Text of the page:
To do the final rigging you l’’ just be dealing with cable. Make one end of the cable up to the shaft or shaft slider. If using a slider double loop the eye. Sliding two sleeves onto the line and routing the cable twice through the slider eye does this. Wrap the cable around itself 3 or 4 times to stiffen the end of the loop. Then pull the second sleeve up to the eye, put the loop tail in through it, and shorten the eye as much as practical. Remember that the smaller this loop is the less drag the shaft will have, but a single loop won’t take the abuse stopping a running AJ or ‘cuda will put on the loop. Also remember that there is no shock cord in this rig, so a missed shot REALLY puts a high impact load on the cable, not to mention the arm holding the rig. Once you have the shaft end loop a reasonable size crimp the sleeve as far back on the sleeve as practical so you have a tiny ‘funnel’ on the loop side. Now cut the tail on the cable to within an inch of the previously finished crimp. The closer the better if you intend to butt up the sleeves but not less than 70% of a sleeve length. Then slide the first sleeve up to the one just finished and crimp it in place to just cover the cut end of the cable. This second crimp is not necessary for strength, but will save your fingers from the sharp soon to be frayed end of the cable. I like about a half sleeve length between my two crimps.
Now it’s necessary to put the shaft together and mount it in the gun. Do NOT cock the gun at this time! Hook the end of the rope section on whatever you intend to use for a base anchor. On JBL guns the loop with the swivel is either snapped off to the knuckle guard or slipped over the handle. It’s generally just slipped over the handle on Biller and Riffe guns. The cable is then routed from the muzzle down to the handle line latch, back to the muzzle line hook, back down to the handle line latch and up around the muzzle latch once again. If this is done correctly you’ll have two wraps around the muzzle hook and two wraps around the handle line latch with the unterminated end heading back down to the handle again. Pass this through the end of the rope section without the snap swivel pulling everything snug. Mark the cable about 6” to the roll side of where it went through the line loop and cut the line off the roll here.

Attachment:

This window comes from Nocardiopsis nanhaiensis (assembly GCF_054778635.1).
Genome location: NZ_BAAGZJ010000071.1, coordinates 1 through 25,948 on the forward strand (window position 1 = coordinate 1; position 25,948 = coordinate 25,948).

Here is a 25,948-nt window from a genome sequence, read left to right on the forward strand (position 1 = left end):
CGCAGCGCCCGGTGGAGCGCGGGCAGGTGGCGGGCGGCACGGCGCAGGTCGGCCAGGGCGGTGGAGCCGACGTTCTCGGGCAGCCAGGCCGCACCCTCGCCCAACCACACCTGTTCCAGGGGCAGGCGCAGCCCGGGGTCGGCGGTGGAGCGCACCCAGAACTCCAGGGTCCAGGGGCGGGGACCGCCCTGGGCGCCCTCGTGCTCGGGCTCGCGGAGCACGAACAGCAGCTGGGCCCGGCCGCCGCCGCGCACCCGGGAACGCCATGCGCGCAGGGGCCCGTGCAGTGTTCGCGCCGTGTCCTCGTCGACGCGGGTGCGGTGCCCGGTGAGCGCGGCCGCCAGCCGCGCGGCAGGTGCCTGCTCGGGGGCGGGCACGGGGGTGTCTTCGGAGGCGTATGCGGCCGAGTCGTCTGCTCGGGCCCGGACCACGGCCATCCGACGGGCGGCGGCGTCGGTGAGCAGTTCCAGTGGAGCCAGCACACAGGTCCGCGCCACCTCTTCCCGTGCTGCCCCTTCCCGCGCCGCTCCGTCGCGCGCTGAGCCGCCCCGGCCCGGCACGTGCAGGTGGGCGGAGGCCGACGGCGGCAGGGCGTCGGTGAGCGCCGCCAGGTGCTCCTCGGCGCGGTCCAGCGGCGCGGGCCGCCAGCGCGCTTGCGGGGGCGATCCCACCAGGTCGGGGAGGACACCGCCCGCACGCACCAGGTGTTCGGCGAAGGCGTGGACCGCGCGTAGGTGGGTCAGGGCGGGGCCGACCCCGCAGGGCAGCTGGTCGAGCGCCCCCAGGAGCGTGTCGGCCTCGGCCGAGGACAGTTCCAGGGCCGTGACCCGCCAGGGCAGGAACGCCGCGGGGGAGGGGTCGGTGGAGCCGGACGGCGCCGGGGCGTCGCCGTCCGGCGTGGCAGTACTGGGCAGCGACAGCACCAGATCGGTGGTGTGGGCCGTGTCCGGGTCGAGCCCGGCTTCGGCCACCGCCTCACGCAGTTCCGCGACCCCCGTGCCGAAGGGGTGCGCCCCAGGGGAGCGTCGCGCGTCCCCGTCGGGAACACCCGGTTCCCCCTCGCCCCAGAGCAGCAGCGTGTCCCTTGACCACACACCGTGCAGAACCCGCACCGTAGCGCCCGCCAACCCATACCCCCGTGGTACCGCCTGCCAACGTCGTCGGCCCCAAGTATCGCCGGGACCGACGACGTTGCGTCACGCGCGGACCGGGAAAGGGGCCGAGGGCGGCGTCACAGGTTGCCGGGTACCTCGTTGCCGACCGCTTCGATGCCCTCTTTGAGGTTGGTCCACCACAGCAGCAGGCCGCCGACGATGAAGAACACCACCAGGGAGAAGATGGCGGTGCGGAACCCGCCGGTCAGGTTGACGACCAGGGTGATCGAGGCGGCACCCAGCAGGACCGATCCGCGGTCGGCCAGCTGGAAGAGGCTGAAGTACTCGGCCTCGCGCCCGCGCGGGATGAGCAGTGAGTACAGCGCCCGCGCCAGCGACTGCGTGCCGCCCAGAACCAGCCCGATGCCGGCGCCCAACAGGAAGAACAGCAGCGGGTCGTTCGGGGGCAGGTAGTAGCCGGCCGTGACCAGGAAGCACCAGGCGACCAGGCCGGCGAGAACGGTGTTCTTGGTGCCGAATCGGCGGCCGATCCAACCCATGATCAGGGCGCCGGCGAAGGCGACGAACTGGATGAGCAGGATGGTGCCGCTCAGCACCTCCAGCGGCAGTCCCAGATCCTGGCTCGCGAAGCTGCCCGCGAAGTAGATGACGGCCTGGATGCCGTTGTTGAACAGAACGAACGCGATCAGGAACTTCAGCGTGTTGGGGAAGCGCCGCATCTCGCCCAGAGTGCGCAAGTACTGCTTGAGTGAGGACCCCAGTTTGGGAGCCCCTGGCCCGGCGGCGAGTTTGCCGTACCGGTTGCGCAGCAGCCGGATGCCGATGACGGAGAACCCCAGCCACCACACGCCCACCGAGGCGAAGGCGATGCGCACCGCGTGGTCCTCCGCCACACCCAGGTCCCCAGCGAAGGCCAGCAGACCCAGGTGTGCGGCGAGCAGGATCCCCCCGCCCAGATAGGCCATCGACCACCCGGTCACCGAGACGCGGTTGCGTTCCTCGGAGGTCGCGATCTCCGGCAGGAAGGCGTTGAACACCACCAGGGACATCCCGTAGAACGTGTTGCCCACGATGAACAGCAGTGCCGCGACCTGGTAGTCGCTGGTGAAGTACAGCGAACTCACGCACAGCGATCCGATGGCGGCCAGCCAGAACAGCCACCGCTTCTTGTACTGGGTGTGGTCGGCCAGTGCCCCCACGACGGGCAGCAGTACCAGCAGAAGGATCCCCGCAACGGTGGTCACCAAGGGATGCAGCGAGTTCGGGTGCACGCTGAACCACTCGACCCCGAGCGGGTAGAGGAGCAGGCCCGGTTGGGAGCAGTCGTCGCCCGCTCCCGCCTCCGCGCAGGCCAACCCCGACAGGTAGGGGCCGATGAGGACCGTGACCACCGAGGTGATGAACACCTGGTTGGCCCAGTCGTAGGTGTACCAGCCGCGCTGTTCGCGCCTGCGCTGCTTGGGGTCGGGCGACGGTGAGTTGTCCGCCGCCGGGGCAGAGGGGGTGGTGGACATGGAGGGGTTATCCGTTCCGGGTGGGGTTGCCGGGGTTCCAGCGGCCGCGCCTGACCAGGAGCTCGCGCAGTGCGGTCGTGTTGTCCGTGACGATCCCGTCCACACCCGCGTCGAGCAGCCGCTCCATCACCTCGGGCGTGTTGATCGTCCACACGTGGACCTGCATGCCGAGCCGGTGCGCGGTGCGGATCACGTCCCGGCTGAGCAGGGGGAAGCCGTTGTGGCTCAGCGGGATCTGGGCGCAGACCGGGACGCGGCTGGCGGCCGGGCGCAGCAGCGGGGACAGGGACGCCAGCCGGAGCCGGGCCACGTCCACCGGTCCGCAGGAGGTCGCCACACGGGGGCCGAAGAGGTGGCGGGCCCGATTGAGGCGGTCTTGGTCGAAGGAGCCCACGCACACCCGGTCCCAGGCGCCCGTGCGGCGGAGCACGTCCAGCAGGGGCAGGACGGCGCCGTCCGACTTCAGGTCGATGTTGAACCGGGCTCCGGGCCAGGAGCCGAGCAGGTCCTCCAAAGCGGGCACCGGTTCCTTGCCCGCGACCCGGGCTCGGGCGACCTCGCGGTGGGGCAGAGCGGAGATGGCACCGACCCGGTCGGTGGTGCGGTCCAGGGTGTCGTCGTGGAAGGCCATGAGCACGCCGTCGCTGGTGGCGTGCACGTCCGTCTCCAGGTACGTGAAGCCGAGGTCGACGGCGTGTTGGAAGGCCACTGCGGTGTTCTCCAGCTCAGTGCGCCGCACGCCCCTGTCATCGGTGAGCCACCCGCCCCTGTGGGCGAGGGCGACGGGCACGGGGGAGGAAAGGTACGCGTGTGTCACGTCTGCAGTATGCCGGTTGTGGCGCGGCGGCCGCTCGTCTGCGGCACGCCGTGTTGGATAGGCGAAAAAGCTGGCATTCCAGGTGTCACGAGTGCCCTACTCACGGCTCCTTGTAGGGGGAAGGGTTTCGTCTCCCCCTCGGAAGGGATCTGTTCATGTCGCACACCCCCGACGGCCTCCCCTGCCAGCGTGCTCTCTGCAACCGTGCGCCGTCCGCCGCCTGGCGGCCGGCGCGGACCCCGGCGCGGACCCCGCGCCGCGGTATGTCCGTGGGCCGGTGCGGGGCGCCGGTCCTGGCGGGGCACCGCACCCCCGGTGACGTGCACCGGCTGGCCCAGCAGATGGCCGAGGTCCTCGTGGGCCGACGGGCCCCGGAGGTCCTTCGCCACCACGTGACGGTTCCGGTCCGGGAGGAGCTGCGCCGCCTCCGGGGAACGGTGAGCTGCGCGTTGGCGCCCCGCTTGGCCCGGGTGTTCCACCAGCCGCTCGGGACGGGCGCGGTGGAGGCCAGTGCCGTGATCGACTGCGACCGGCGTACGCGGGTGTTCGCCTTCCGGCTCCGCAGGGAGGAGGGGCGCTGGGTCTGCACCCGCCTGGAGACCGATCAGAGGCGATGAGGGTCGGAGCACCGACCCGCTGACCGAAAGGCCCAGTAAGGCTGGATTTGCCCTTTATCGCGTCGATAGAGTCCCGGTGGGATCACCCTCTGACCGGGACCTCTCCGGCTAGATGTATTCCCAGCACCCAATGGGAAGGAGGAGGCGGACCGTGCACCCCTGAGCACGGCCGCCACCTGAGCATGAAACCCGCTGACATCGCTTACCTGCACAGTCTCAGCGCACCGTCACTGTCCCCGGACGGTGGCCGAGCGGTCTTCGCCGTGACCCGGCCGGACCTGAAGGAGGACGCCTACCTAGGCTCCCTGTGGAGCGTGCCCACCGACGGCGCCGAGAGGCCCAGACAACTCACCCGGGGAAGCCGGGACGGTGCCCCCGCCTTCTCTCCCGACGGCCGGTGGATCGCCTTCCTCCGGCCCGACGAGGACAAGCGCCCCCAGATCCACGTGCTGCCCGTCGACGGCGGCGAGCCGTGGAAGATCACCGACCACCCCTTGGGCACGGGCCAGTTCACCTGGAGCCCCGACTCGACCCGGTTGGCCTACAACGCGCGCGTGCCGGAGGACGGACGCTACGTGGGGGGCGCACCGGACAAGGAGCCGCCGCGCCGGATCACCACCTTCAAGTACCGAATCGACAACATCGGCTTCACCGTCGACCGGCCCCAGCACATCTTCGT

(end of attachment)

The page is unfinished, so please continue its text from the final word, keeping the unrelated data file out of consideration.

NOTE: Wrap the cable cut location tightly with a couple layers of masking tape before cutting and cut in the middle of the tape! This stuff frays in a heartbeat! Once it frays you’ll have trouble getting it to “lay” right again. The tape prohibits this problem.
Now form the terminal loop for the cable. Again slide two crimp sleeves onto the cable. What you want to end up with here is two interlocked loops that unstressed looks like a square knot. Run the cable through the rope eye, around the eye, and back through the eye from the same side the cable previously exited then up through the second crimp sleeve. Put the cable back onto the gun’s cable handling gear. Pull the tail end tight while working out all the cable slack from the system you can without heavily stretching the nylon line. While you hold this tension on the cable have your buddy crimp the sleeve on the end of the sleeve away from the loop about 2” above the line eye. If this last step is done with the bands cocked the band displacing the cable at the muzzle end will usually hold the rig in place for transit once the bands are uncocked.
The method of using a riding rig is to remove the rope from the handle and get a good grip with the left hand before the shot is made. The gun can then be clipped off to the belt, threaded on an arm, or hung on a handy anode during the fight. For very large fish the shooter should have an idea of where he can clip off the line if he misses a kill shot before the shot is taken. One easy method is to have the fish go on one side of a leg or cross member, and the diver on the other. The clip is then made up to the cable on the other side and the diver can get out of the cable arc. Once the fish has finished tying himself to the rig the diver can approach from outside the remaining arc to give the fish an attitude adjustment.
I prefer clipping the snap swivel off to a large ring diameter ¼ inch eyebolt through the handle or butt tube. A buddy made up a few of these around a 1inch-diameter rod several years ago and I use these as the rear anchor pin of my Ultimate gun triggers. This gives me a solid anchor that is always in reach. I can disconnect and go into “riding” mode quicker than the fish will wake up from a missed brain shot, but it simplifies my life otherwise.